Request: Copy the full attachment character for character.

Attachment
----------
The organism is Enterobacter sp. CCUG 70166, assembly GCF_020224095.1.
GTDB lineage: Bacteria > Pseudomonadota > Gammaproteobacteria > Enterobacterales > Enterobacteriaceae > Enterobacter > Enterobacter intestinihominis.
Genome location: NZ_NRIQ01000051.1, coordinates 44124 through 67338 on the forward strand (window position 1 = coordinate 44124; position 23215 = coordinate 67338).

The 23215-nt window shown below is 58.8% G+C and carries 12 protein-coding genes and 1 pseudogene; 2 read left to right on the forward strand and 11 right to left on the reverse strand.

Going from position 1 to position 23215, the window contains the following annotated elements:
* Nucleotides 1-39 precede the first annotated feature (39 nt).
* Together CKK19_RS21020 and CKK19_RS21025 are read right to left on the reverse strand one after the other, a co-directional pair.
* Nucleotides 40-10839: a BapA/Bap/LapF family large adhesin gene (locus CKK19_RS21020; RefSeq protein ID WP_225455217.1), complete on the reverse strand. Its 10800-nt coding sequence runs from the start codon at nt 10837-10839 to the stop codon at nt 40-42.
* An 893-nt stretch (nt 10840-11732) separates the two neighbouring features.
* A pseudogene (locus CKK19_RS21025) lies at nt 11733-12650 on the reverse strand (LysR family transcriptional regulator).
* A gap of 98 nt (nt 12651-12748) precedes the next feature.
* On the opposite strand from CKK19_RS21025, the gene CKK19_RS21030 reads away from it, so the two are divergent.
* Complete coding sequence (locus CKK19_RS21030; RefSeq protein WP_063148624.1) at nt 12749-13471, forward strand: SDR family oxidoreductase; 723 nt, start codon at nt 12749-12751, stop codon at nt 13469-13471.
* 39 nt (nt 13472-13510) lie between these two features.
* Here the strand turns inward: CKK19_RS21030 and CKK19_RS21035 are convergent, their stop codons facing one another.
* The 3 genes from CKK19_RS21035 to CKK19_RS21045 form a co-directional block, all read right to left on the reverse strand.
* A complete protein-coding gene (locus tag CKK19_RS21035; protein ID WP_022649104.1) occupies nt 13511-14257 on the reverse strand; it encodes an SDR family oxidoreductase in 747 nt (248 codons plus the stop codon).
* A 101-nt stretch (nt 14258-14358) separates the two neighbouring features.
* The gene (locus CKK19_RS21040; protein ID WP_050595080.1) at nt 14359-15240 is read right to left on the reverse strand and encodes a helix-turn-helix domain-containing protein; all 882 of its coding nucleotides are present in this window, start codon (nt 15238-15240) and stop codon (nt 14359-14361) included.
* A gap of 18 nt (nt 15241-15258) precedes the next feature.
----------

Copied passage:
The organism is Enterobacter sp. CCUG 70166, assembly GCF_020224095.1.
GTDB lineage: Bacteria > Pseudomonadota > Gammaproteobacteria > Enterobacterales > Enterobacteriaceae > Enterobacter > Enterobacter intestinihominis.
Genome location: NZ_NRIQ01000051.1, coordinates 44124 through 67338 on the forward strand (window position 1 = coordinate 44124; position 23215 = coordinate 67338).

The 23215-nt window shown below is 58.8% G+C and carries 12 protein-coding genes and 1 pseudogene; 2 read left to right on the forward strand and 11 right to left on the reverse strand.

Going from position 1 to position 23215, the window contains the following annotated elements:
* Nucleotides 1-39 precede the first annotated feature (39 nt).
* Together CKK19_RS21020 and CKK19_RS21025 are read right to left on the reverse strand one after the other, a co-directional pair.
* Nucleotides 40-10839: a BapA/Bap/LapF family large adhesin gene (locus CKK19_RS21020; RefSeq protein ID WP_225455217.1), complete on the reverse strand. Its 10800-nt coding sequence runs from the start codon at nt 10837-10839 to the stop codon at nt 40-42.
* An 893-nt stretch (nt 10840-11732) separates the two neighbouring features.
* A pseudogene (locus CKK19_RS21025) lies at nt 11733-12650 on the reverse strand (LysR family transcriptional regulator).
* A gap of 98 nt (nt 12651-12748) precedes the next feature.
* On the opposite strand from CKK19_RS21025, the gene CKK19_RS21030 reads away from it, so the two are divergent.
* Complete coding sequence (locus CKK19_RS21030; RefSeq protein WP_063148624.1) at nt 12749-13471, forward strand: SDR family oxidoreductase; 723 nt, start codon at nt 12749-12751, stop codon at nt 13469-13471.
* 39 nt (nt 13472-13510) lie between these two features.
* Here the strand turns inward: CKK19_RS21030 and CKK19_RS21035 are convergent, their stop codons facing one another.
* The 3 genes from CKK19_RS21035 to CKK19_RS21045 form a co-directional block, all read right to left on the reverse strand.
* A complete protein-coding gene (locus tag CKK19_RS21035; protein ID WP_022649104.1) occupies nt 13511-14257 on the reverse strand; it encodes an SDR family oxidoreductase in 747 nt (248 codons plus the stop codon).
* A 101-nt stretch (nt 14258-14358) separates the two neighbouring features.
* The gene (locus CKK19_RS21040; protein ID WP_050595080.1) at nt 14359-15240 is read right to left on the reverse strand and encodes a helix-turn-helix domain-containing protein; all 882 of its coding nucleotides are present in this window, start codon (nt 15238-15240) and stop codon (nt 14359-14361) included.
* A gap of 18 nt (nt 15241-15258) precedes the next feature.